With reference again to FIG. 1, it can be seen that cable rack sections 10A, 10B are rigidly connected by clamping junction 12. Since cable rack sections 10A, 10B are typically painted on the surface thereof, metal clamping junction 12 does not serve to provide an electrical connection between the adjacent cable rack sections. Thus, in accordance with present practice, a wire 14 (typically a 3/16 inch No. 6 copper wire or the like) is fitted with lugs 16 at each end thereof and then attached to cable rack sections 10A, 10B with bolts 18 which are threaded into corresponding holes (not shown) which have been drilled and tapped into the cable rack sections. In this fashion, electrical continuity is provided since the paint on the surface of cable rack sections 10A, 10B has been penetrated by the drilled and tapped holes and an electrical connection provided therebetween through bolts 18, lugs 16, and wire 14 extending therebetween. As noted above, however, the cost of this conventional technique is very substantial in view of the labor and material costs of wiring an entire cable rack assembly in this fashion in order to provide for electrical continuity throughout and proper grounding of the entire cable rack assembly.

By contrast, FIG. 2 shows applicant's inventive system whereby the conventional bolts 18, lugs 16 and wire 14 used to extend between cable rack sections 10A, 10B have been replaced by electrical conductor elements 20. As can be appreciated with reference to the drawing, electrical conductor elements 20 are merely inserted adjacent each end of one or both U-shaped clamps 12A, 12B so as to be sandwiched between the U-shaped clamp and cable rack sections 10A, 10B. Electrical conductor elements 20 each include means for piercing the paint on the surface of cable rack sections 10A, 10B when compressed by tightening of clamping junction 12 and thereby to form electrical continuity between cable rack sections 10A, 10B through both electrical conductor means 20 and clamping junction 12 extending between the cable sections. The fashion in which electrical conductor elements 20 act to achieve this function can be best understood with reference now to FIG. 3-5 of the drawings.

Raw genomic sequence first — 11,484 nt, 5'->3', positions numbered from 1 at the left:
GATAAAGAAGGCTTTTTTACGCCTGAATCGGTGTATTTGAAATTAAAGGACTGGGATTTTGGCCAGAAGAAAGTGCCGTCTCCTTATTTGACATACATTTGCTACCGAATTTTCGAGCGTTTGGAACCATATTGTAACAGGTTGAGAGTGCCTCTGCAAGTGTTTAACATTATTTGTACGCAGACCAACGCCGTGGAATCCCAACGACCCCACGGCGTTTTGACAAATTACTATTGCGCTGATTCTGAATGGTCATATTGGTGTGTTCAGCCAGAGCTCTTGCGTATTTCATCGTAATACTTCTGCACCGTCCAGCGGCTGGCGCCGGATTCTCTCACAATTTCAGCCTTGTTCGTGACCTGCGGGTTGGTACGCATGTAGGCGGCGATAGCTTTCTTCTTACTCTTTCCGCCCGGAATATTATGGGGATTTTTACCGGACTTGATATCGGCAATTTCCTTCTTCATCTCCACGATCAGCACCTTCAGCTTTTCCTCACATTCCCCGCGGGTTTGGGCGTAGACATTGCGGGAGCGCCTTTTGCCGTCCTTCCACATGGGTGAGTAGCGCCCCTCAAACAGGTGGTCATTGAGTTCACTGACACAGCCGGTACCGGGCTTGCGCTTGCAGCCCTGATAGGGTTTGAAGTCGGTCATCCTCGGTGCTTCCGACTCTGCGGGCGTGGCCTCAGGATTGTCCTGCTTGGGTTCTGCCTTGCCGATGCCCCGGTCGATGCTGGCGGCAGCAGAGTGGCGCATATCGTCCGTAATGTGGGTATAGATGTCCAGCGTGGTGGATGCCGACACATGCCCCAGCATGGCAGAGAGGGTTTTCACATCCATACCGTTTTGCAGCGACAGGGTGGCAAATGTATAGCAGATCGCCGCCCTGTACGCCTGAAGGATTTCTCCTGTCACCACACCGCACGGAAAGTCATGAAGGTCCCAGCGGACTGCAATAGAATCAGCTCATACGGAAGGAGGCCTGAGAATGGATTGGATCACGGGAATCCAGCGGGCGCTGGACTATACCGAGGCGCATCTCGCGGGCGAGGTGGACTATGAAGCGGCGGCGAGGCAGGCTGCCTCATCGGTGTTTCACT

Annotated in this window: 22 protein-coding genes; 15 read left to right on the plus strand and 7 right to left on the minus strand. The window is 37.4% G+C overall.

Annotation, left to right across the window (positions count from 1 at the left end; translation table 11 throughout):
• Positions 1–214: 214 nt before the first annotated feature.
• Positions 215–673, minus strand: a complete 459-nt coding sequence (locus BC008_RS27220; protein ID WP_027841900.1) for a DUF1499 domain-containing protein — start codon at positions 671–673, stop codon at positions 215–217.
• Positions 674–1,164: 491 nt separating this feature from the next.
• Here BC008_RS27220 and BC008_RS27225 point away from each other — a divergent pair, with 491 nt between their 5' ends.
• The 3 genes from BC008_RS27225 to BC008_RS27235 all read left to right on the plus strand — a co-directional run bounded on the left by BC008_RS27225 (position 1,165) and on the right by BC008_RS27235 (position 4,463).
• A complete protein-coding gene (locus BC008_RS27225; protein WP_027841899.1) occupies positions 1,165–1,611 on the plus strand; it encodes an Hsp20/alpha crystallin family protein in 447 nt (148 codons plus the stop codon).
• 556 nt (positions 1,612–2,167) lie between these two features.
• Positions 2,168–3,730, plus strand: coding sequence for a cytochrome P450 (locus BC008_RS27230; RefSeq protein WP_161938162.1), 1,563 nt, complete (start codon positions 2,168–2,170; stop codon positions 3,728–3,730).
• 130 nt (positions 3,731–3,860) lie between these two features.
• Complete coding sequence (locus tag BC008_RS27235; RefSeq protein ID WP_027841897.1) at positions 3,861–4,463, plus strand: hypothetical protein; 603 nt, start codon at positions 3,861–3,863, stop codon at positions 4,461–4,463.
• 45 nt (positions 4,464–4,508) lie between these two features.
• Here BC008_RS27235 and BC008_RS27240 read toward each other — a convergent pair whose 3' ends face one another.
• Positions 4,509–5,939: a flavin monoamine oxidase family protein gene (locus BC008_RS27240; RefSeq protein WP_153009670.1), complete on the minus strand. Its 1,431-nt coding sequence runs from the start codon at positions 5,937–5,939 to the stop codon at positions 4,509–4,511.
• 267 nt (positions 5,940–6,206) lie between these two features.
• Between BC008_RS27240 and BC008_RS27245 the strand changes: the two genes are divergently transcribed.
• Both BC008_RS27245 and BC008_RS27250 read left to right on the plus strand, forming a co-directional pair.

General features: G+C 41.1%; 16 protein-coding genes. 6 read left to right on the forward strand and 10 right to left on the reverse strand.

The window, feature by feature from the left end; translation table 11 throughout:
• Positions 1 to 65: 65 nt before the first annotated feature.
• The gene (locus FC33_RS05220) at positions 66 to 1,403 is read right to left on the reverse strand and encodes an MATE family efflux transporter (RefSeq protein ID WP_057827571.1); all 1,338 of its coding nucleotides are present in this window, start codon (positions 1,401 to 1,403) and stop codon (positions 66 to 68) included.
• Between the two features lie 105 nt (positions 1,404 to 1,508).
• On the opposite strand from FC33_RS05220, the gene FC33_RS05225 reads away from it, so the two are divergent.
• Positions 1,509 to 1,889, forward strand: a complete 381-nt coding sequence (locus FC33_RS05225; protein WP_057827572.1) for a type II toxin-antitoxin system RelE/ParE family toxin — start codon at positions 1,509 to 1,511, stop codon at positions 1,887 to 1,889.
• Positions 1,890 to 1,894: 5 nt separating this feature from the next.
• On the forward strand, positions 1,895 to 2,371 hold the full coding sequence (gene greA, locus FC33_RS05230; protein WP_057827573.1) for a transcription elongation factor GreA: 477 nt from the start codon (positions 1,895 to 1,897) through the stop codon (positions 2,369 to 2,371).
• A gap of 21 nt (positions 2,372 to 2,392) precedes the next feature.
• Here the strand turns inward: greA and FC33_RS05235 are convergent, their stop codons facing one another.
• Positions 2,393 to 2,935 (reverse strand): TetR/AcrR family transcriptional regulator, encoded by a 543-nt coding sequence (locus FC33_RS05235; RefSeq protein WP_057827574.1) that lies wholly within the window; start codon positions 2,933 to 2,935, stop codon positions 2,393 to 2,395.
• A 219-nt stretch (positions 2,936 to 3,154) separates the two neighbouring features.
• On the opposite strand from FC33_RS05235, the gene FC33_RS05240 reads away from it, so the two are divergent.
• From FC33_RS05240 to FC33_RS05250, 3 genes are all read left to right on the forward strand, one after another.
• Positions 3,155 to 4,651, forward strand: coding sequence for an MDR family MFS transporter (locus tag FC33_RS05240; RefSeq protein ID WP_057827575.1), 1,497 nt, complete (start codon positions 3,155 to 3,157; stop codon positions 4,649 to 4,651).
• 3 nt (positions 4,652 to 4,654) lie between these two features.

FIG. 3 represents a first embodiment of the electrical conductor element 20 and comprises a base portion 22 and an upturned end portion 24 to provide for ease of insertion of conductor element 20 under the opposing ends of one or both U-shaped clamp elements 12A, 12B of clamping junction 12. Base portion 22 of electrical conductor element 20 defines 3 apertures therein, 26A-26C, wherein apertures 26A, 26C have a flared or frusto-conical ridge therearound which extends downwardly from base portion 22 and aperture 26B has a flared or frusto-conical ridge therearound which extends upwardly from the base portion. The flared ridges of apertures 26A, 26C serve to cut through the paint of a cable rack section therebeneath when inserted beneath the end of a clamping junction and the clamping junction is tightened so as to force the flared ridges of apertures 26A, 26C into the cable rack section therebeneath and thus to form an electrical connection between the cable rack section and the clamping junction. The optional upwardly extending flared ridge of aperture 26B serves to form a better electrical connection between electrical conductor element 20 and clamping junction 12.

A second embodiment 30 of the electrical conductor element is shown in FIGS. 4A-4D of the drawings. Conductor element 30 comprises base portion 32 and upturned end 34. Base portion 32 defines two apertures therein 36A, 36B which each have a flared ridge extending downwardly therefrom so as to provide a cutting surface for piercing the paint of a cable rack section when forced thereagainst by tightening of a clamping junction 12 thereon. Although two embodiments, 20 and 30, of the electrical conductor element are shown in the drawings as well as representative measurements of an aperture of the second embodiment in FIG. 5 (which are also representative of a typical aperture in first embodiment 20), applicant wishes to emphasize that other configurations and dimensions thereof are contemplated as being within the scope of the invention. By way of example, apertures 26A-26C and 36A, 36B may include any suitable outwardly extending cutting edge in lieu of the flared ridges described herein.